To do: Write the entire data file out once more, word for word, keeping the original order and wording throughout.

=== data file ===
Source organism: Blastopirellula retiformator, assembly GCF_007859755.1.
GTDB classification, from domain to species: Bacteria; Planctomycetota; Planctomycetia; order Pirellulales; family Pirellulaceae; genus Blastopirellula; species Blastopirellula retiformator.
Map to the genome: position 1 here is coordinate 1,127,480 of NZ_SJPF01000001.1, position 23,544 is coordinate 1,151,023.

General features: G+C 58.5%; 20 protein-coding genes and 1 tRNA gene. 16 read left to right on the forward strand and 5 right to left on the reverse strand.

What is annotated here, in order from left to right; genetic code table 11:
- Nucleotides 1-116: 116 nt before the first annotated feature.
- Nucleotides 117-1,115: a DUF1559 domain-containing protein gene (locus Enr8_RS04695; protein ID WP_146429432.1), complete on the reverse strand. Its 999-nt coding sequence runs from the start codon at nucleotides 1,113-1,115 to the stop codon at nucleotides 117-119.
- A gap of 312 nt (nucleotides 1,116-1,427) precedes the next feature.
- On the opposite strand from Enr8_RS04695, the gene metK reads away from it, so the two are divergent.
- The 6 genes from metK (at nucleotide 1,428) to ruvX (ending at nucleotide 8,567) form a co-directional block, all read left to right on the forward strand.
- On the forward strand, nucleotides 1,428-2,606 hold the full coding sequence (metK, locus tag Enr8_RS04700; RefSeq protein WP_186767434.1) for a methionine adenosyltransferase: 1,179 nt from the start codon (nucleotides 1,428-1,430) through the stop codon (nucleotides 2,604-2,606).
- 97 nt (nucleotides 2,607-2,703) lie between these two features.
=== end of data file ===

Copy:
Source organism: Blastopirellula retiformator, assembly GCF_007859755.1.
GTDB classification, from domain to species: Bacteria; Planctomycetota; Planctomycetia; order Pirellulales; family Pirellulaceae; genus Blastopirellula; species Blastopirellula retiformator.
Map to the genome: position 1 here is coordinate 1,127,480 of NZ_SJPF01000001.1, position 23,544 is coordinate 1,151,023.

General features: G+C 58.5%; 20 protein-coding genes and 1 tRNA gene. 16 read left to right on the forward strand and 5 right to left on the reverse strand.

What is annotated here, in order from left to right; genetic code table 11:
- Nucleotides 1-116: 116 nt before the first annotated feature.
- Nucleotides 117-1,115: a DUF1559 domain-containing protein gene (locus Enr8_RS04695; protein ID WP_146429432.1), complete on the reverse strand. Its 999-nt coding sequence runs from the start codon at nucleotides 1,113-1,115 to the stop codon at nucleotides 117-119.
- A gap of 312 nt (nucleotides 1,116-1,427) precedes the next feature.
- On the opposite strand from Enr8_RS04695, the gene metK reads away from it, so the two are divergent.
- The 6 genes from metK (at nucleotide 1,428) to ruvX (ending at nucleotide 8,567) form a co-directional block, all read left to right on the forward strand.
- On the forward strand, nucleotides 1,428-2,606 hold the full coding sequence (metK, locus tag Enr8_RS04700; RefSeq protein WP_186767434.1) for a methionine adenosyltransferase: 1,179 nt from the start codon (nucleotides 1,428-1,430) through the stop codon (nucleotides 2,604-2,606).
- 97 nt (nucleotides 2,607-2,703) lie between these two features.